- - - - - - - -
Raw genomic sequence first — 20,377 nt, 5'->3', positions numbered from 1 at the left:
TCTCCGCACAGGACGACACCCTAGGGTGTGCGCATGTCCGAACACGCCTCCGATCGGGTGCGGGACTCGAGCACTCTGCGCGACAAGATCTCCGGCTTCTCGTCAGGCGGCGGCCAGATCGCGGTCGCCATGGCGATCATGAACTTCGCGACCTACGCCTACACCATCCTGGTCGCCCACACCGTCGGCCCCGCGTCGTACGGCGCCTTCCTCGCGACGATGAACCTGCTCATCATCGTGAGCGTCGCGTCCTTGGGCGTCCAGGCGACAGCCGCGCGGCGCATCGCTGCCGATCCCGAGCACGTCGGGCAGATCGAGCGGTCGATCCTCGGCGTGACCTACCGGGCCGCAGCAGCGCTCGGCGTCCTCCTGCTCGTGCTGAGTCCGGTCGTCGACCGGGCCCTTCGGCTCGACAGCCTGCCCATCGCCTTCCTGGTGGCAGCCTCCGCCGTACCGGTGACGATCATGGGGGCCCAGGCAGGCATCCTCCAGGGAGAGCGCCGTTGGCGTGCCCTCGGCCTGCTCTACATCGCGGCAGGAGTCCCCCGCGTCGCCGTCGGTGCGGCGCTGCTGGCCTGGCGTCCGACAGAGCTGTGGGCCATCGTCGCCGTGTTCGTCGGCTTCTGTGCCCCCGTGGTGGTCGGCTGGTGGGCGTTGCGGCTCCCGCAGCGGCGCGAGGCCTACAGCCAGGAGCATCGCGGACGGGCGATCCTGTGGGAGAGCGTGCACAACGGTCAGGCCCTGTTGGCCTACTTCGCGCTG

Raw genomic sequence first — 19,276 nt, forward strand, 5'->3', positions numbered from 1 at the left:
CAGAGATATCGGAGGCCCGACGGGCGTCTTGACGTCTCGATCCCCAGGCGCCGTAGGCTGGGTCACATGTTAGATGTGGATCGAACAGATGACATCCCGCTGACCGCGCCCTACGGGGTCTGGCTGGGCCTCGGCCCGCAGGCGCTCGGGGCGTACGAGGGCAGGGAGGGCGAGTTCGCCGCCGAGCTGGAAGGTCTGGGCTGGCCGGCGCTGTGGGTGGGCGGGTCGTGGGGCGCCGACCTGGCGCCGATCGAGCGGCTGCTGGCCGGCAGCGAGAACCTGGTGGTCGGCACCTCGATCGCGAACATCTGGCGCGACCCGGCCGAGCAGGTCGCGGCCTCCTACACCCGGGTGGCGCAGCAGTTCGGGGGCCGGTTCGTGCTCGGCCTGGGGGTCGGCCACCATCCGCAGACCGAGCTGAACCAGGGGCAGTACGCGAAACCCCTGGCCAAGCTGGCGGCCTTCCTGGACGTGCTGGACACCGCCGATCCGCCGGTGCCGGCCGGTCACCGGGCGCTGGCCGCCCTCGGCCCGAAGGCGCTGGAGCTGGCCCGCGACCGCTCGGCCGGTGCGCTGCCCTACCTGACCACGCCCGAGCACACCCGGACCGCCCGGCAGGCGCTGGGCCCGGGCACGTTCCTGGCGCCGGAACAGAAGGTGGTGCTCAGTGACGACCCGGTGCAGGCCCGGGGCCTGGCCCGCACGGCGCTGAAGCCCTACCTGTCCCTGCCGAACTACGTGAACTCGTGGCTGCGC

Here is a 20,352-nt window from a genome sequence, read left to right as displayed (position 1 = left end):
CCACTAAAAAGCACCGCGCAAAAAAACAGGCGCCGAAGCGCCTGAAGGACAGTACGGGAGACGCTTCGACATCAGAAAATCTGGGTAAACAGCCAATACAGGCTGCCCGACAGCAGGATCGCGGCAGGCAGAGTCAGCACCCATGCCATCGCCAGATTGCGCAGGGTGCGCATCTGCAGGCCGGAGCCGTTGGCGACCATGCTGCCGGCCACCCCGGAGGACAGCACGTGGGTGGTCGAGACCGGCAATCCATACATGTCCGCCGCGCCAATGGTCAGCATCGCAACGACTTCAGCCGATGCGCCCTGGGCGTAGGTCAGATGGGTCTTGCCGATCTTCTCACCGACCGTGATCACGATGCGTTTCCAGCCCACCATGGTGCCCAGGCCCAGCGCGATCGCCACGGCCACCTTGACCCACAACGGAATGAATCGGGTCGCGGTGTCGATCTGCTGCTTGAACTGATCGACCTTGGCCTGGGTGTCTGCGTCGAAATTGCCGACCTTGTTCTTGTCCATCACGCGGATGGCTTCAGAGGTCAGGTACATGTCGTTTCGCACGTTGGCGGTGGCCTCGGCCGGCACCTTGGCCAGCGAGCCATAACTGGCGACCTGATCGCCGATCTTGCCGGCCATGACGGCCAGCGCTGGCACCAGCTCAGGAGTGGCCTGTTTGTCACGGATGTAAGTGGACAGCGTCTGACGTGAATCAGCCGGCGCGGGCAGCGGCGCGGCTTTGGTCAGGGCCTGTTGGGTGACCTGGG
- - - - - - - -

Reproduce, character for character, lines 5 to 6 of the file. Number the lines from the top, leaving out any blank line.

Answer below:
Here is a 20,352-nt window from a genome sequence, read left to right as displayed (position 1 = left end):
CCACTAAAAAGCACCGCGCAAAAAAACAGGCGCCGAAGCGCCTGAAGGACAGTACGGGAGACGCTTCGACATCAGAAAATCTGGGTAAACAGCCAATACAGGCTGCCCGACAGCAGGATCGCGGCAGGCAGAGTCAGCACCCATGCCATCGCCAGATTGCGCAGGGTGCGCATCTGCAGGCCGGAGCCGTTGGCGACCATGCTGCCGGCCACCCCGGAGGACAGCACGTGGGTGGTCGAGACCGGCAATCCATACATGTCCGCCGCGCCAATGGTCAGCATCGCAACGACTTCAGCCGATGCGCCCTGGGCGTAGGTCAGATGGGTCTTGCCGATCTTCTCACCGACCGTGATCACGATGCGTTTCCAGCCCACCATGGTGCCCAGGCCCAGCGCGATCGCCACGGCCACCTTGACCCACAACGGAATGAATCGGGTCGCGGTGTCGATCTGCTGCTTGAACTGATCGACCTTGGCCTGGGTGTCTGCGTCGAAATTGCCGACCTTGTTCTTGTCCATCACGCGGATGGCTTCAGAGGTCAGGTACATGTCGTTTCGCACGTTGGCGGTGGCCTCGGCCGGCACCTTGGCCAGCGAGCCATAACTGGCGACCTGATCGCCGATCTTGCCGGCCATGACGGCCAGCGCTGGCACCAGCTCAGGAGTGGCCTGTTTGTCACGGATGTAAGTGGACAGCGTCTGACGTGAATCAGCCGGCGCGGGCAGCGGCGCGGCTTTGGTCAGGGCCTGTTGGGTGACCTGGG